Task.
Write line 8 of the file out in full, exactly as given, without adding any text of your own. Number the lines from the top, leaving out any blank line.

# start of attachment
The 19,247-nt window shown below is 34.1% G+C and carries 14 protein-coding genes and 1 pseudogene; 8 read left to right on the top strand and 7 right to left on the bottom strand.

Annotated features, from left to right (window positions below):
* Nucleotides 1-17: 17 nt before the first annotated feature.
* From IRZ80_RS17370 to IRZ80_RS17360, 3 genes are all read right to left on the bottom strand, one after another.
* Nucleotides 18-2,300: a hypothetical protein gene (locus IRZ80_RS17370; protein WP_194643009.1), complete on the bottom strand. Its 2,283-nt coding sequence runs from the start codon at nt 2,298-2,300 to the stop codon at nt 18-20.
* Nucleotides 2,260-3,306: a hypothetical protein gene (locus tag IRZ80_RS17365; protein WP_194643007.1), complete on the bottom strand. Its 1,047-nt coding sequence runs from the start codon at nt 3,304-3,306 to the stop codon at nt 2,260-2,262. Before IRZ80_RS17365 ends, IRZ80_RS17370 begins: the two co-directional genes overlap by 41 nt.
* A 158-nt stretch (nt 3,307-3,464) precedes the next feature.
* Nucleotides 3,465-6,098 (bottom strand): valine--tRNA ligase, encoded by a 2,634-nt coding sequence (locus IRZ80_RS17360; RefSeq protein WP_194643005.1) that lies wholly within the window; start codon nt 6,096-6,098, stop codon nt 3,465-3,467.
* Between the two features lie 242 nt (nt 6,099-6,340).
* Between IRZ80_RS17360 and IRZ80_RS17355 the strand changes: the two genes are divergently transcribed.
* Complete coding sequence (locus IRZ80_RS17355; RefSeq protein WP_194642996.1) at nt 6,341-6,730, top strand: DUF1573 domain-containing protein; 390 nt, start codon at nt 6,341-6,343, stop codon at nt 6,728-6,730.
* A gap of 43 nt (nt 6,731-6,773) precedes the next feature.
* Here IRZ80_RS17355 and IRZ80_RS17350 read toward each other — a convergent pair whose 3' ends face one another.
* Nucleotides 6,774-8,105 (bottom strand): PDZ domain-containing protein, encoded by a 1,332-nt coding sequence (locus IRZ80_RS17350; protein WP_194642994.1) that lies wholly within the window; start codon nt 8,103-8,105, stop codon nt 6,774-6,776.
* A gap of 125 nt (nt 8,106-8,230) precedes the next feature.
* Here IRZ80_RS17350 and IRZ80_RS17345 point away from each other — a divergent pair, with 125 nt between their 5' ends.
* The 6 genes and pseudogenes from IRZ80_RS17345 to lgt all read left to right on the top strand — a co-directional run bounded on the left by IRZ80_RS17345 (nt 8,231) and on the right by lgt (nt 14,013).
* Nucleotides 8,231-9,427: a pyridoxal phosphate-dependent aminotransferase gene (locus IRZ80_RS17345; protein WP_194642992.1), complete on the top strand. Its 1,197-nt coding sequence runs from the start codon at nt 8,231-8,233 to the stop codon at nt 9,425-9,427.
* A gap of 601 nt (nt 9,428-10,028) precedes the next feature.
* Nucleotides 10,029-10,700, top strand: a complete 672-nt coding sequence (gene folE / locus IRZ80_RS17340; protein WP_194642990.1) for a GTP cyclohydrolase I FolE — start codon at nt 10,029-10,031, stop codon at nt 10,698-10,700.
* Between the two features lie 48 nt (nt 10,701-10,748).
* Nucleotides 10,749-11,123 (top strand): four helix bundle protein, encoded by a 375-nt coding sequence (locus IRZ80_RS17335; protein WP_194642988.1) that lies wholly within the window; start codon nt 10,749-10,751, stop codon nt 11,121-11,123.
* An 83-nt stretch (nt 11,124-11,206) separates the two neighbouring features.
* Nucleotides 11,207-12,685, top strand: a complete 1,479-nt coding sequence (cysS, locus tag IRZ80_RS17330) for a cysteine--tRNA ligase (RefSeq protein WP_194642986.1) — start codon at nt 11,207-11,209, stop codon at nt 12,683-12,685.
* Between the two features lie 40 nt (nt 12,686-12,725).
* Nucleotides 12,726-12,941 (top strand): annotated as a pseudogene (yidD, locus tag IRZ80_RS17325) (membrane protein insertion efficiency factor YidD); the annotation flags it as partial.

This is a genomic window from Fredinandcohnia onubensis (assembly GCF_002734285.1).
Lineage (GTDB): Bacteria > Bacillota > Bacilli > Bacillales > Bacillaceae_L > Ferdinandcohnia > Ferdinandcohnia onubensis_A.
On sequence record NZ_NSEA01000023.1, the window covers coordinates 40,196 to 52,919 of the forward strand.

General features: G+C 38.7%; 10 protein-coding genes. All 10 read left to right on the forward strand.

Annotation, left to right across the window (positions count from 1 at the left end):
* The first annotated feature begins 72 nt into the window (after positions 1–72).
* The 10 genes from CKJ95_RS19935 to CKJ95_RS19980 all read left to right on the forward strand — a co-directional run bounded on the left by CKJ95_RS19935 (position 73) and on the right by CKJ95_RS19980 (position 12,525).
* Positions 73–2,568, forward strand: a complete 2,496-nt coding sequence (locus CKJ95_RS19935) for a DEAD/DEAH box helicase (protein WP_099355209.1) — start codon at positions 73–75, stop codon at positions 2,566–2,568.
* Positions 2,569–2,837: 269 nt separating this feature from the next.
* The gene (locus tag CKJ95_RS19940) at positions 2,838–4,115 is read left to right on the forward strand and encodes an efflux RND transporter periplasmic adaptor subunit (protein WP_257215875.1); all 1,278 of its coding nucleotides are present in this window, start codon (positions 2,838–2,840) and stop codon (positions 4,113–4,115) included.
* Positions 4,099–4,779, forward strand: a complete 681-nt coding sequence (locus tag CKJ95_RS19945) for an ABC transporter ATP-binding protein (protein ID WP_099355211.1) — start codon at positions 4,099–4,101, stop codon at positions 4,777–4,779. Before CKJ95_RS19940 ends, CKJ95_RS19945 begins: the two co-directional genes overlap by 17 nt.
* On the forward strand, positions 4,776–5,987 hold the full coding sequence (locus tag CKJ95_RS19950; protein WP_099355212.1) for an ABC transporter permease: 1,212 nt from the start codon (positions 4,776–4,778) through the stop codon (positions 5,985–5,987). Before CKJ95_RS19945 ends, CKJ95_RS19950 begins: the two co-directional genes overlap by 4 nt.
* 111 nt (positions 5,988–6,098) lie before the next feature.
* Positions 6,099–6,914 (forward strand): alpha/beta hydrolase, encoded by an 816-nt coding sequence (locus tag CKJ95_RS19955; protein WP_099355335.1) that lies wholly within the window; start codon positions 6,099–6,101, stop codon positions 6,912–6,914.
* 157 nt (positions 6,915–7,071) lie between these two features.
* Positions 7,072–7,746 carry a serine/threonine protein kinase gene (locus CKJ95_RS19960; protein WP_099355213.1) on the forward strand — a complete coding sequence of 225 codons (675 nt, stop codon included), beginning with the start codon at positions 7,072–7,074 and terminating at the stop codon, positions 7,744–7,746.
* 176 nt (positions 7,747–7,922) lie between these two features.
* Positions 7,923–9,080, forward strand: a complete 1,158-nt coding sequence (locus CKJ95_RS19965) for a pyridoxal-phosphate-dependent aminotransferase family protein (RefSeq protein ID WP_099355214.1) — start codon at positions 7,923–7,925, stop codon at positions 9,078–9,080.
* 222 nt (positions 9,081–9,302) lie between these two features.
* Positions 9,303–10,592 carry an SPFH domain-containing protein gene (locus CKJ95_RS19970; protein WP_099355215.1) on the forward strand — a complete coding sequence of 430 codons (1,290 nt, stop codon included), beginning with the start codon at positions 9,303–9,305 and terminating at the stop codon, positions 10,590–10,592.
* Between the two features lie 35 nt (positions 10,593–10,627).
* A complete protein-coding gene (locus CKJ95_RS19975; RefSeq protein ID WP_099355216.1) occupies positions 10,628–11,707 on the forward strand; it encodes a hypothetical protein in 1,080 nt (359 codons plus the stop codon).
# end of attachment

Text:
* Nucleotides 3,465-6,098 (bottom strand): valine--tRNA ligase, encoded by a 2,634-nt coding sequence (locus IRZ80_RS17360; RefSeq protein WP_194643005.1) that lies wholly within the window; start codon nt 6,096-6,098, stop codon nt 3,465-3,467.